California motorists may be interested to know that Google robot cars are causing twice as many accidents as human drivers. These slow-speed accidents are due to the Google cars' overly cautious programming, which sometimes leads to human drivers hitting the robot drivers from behind. For now, Google would rather be too cautious and let other drivers be at-fault than have their cars make front-page news.
Robot cars are made to drive the speed limit; however, drivers on the highway are often going much faster. When merging into traffic and needing to cross multiple lanes, robot cars may not be able to adjust to the faster traffic. Google cars also react quicker than human drivers and often stop for reasons that a person would not expect, such as someone near the edge of a sidewalk. This could cause a human driver to rear-end the robot car.
A policeman in California became the first to pull over a Google car. It was going 24 mph in a 35 mph zone and causing traffic to back up. Without a driver to ticket, he warned the engineers inside that they were creating a hazard. The sergeant believes that erring on the side of caution is a good thing, but something can be too cautious. Google doesn't believe that its careful cars are a road hazard. California proposed rules that say a human should be able to take the wheel if necessary. Google opposes this because they want to offer self-driving, ride-for-hire services.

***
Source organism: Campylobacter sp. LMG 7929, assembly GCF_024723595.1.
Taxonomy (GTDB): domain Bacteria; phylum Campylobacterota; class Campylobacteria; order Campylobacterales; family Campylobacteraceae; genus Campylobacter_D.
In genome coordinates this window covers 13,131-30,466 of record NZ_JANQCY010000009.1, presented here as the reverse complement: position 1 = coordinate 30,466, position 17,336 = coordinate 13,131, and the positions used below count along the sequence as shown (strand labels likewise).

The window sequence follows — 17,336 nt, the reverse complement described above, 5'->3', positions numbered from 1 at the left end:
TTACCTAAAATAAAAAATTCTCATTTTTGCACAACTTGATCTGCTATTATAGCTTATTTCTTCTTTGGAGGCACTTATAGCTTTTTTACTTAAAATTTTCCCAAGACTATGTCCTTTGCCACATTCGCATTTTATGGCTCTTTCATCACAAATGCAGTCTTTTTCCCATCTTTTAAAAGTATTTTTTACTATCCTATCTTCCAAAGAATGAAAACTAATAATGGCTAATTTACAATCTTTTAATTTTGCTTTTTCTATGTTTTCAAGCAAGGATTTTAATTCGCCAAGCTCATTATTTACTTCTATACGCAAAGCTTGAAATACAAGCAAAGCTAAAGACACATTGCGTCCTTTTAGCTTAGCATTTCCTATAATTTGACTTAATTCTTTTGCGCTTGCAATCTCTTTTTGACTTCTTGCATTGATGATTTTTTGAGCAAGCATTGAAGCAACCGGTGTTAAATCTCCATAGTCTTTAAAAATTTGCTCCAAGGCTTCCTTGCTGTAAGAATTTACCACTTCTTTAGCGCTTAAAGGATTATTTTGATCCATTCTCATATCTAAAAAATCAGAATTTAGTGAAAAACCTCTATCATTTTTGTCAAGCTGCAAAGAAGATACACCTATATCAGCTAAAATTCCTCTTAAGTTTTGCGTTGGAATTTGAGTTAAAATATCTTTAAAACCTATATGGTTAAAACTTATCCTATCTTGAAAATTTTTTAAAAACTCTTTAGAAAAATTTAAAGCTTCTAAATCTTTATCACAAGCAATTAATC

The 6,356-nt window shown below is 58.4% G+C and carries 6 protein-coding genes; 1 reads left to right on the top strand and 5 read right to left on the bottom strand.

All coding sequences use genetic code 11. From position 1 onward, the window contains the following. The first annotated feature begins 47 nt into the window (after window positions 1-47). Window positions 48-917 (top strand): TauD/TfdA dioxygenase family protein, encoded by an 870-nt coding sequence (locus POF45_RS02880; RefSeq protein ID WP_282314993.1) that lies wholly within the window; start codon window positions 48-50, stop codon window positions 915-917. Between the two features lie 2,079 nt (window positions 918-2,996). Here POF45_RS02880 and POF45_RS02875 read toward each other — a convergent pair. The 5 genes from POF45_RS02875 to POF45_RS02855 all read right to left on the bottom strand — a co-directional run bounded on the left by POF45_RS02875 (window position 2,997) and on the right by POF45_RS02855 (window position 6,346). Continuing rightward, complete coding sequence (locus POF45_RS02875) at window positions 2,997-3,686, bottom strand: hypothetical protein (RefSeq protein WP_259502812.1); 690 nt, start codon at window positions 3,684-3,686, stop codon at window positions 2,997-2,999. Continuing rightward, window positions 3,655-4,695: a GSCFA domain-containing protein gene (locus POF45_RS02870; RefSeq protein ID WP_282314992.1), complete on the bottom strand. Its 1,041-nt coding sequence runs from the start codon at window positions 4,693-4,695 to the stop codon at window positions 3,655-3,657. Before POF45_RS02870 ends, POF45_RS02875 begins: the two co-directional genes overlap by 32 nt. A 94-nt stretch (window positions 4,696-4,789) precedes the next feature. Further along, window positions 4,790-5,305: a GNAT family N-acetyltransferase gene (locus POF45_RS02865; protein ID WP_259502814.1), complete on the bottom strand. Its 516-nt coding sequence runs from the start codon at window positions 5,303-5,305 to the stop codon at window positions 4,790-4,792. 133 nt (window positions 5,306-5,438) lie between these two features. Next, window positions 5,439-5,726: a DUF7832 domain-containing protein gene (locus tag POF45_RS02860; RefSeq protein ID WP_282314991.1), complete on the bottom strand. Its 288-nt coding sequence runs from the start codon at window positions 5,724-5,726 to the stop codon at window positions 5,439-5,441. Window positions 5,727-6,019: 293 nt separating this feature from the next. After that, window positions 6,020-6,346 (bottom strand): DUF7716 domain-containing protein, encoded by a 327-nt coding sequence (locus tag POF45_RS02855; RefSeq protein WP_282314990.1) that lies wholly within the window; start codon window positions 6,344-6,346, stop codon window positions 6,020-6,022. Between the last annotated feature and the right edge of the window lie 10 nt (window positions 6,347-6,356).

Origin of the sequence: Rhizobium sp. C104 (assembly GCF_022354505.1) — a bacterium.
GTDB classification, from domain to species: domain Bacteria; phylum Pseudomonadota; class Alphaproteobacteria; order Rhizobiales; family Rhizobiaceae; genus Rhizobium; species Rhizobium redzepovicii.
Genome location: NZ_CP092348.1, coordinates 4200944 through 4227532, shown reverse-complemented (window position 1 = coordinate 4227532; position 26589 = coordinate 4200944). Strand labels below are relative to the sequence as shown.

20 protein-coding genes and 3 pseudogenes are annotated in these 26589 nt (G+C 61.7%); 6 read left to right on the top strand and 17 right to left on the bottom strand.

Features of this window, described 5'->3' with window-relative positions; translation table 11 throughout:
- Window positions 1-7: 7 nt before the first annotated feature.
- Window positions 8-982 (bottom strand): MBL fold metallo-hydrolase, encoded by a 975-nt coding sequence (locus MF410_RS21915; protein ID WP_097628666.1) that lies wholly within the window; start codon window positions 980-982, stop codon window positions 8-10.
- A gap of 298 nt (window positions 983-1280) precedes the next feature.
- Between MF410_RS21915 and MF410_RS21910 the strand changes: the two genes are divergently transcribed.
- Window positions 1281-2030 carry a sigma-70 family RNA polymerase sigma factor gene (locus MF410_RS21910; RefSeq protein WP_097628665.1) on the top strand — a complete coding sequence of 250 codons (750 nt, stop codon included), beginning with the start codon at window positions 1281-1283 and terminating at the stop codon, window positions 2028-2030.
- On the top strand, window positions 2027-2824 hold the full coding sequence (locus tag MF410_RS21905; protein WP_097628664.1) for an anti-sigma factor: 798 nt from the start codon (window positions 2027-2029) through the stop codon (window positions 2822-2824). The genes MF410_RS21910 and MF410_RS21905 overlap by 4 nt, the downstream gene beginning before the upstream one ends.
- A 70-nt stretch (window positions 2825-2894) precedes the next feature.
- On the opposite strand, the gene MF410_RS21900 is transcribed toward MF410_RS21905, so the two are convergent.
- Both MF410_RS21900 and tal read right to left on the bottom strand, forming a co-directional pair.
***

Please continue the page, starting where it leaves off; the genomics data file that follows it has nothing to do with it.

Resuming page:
If someone has been injured by a car that caused a hazard on the road, then an experienced personal injury attorney could help. An attorney could file the legal paperwork to start a claim and fight for the person in court. They could aid them in receiving compensation for damages such as medical expenses, car repair and pain and suffering.
Source: Bloomberg, "Humans Are Slamming Into Driverless Cars and Exposing a Key Flaw," Keith Naughton, Dec. 17, 2015